Discussions

News: Andy Oliver: Versioning and Classloading in Java

  1. Andy Oliver, in "Versioning and Classloading in Java," says that he hates Java classloading. "You may think you hate JBoss classloading, but JBoss classloading is just massive configuration for Java classloading." After explaining how classes are tied to their classloaders, he outlines some possibilities for fixing Java's classloader structure.

    It should be noted in the interests of fairness to all sides that while JBoss has been maligned for its classloading structure, every application server suffers from some degree of "classloader hell," partially because the J2EE specification itself only recommends a classloader structure, and there are many situations in which the recommendation isn't optimal.

    Andy's solution:
    ...fix Java. Forget versioning by classloading and lets go versioning by compiler and by runtime profile definition.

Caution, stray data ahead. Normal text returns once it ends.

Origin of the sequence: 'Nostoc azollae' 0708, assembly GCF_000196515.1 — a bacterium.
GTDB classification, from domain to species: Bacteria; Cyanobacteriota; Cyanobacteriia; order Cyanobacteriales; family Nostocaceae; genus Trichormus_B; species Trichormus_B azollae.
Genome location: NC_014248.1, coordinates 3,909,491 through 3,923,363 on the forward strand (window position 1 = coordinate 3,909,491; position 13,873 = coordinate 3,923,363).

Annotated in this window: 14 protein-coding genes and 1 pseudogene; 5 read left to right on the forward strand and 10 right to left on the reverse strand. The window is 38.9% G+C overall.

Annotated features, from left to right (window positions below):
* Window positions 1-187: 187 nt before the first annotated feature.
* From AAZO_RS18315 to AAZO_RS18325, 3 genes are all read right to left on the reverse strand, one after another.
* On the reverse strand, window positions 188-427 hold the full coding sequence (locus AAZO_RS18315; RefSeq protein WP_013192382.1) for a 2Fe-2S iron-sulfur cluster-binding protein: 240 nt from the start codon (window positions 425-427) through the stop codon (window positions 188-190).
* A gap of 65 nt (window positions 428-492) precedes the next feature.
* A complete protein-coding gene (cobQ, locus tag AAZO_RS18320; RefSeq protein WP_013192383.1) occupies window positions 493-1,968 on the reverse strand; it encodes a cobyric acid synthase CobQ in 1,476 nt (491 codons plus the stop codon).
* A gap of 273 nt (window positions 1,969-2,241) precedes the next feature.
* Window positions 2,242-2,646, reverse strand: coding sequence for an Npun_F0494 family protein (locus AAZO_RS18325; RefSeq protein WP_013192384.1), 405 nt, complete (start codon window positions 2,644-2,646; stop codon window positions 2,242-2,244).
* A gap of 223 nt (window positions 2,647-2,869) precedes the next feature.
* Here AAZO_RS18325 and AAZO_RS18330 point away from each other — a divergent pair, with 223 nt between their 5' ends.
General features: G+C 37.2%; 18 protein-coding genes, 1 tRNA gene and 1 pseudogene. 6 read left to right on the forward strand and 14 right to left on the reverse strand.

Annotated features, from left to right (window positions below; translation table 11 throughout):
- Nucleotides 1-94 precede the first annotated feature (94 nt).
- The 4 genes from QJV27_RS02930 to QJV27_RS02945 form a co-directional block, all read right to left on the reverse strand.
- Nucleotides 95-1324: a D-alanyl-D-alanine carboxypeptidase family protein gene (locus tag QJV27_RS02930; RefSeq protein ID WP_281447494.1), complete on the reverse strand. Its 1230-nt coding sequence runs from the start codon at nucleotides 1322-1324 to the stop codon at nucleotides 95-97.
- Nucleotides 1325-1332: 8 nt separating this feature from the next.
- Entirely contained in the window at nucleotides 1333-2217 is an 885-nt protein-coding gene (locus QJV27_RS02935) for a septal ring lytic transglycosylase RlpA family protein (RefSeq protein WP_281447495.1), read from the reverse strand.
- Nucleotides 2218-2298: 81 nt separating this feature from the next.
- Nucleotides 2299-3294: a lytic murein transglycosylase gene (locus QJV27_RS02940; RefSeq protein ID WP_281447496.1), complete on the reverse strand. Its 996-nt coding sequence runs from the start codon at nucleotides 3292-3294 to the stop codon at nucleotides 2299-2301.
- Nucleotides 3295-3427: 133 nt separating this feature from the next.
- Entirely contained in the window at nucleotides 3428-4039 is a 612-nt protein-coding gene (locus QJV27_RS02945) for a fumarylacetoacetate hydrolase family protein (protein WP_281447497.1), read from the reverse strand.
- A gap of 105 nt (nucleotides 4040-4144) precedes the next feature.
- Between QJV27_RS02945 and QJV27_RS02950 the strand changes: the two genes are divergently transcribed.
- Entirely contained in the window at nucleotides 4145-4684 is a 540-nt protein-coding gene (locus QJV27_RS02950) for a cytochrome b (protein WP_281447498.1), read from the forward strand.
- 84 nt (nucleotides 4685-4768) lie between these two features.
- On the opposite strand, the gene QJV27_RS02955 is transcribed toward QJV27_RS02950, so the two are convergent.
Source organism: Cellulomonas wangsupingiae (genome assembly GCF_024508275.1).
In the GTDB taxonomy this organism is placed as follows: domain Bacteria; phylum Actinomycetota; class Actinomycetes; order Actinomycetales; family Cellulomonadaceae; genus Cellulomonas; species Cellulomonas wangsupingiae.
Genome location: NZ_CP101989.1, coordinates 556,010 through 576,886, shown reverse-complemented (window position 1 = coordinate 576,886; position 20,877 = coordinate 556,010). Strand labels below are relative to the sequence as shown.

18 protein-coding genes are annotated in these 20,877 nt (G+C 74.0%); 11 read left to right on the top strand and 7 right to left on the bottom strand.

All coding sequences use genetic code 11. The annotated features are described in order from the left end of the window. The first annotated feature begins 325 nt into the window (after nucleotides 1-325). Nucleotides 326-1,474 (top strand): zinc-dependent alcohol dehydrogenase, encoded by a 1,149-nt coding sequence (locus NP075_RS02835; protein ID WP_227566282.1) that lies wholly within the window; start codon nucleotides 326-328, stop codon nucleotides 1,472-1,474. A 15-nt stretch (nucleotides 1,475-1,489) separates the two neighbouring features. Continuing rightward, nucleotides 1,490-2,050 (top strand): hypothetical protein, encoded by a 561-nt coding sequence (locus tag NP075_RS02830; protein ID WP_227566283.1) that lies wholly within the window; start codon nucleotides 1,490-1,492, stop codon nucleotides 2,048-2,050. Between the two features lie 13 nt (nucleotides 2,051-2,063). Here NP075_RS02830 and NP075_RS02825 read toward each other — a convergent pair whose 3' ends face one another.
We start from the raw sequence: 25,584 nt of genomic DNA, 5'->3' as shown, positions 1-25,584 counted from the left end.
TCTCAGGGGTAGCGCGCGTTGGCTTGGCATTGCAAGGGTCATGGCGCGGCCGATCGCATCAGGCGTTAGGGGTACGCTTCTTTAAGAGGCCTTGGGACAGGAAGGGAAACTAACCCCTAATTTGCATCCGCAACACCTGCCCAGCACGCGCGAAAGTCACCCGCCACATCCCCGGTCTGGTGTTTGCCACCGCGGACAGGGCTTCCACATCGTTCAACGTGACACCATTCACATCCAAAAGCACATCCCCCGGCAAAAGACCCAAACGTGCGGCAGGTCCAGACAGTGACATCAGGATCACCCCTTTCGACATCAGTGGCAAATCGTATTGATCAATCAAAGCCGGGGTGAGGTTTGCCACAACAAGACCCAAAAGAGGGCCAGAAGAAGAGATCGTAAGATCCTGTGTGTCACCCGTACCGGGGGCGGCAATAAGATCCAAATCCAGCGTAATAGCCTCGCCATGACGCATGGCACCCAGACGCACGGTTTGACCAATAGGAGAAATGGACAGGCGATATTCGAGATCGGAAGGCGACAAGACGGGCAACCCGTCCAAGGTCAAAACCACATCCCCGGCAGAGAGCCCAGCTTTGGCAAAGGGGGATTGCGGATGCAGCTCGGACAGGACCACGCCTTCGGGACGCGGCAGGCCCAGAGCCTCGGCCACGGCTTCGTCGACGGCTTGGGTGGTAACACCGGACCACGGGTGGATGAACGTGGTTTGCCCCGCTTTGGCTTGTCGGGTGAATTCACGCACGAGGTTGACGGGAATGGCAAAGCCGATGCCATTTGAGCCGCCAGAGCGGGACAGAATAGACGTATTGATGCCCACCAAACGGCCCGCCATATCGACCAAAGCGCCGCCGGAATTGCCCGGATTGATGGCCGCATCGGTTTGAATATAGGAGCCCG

• When classes are compiled they get an auto "version" of the epoch time and a hash of the hostname. The form is FQN.epoch.machinehash. We will call this classversion.
    • When a class references another class the FQN is replaced by FQN.classversion
    • When the classloader looks for a class, it looks for one matching classversion. If it does not find one, it looks at the manifest of the requesting deployment for a matching pattern.
    • Matching patterns may be FQN.(>12324567).*. That would mean any later epoch from any host.
    • The whole declaration is "FQNOfRequestor.*.* : FQNOfRequested.*.*" For example: "org.jboss.example.Requestor.*.* : org.apache.commons.logging.CrashJava.(>1234567).*" - that would mean that if org.jboss.example.Requestor tries to load some specific version of CrashJava and it doesn't find it...load a version built on any host with an epoch time later than 1234567.
    • Timezones don't matter because this isn't needing versions that are quite that fine grained
    • Classes are defined solely by FQN.classversion. They are NEVER defined by Classloader instance.
    • For backward compatibility this is implemented via compiler and a new classloader.
    • For backward compatibility classes without version information are versioned at runtime with their classloader id (basically the same behavior as present). Linkages with no version are treated as FQN.*.*.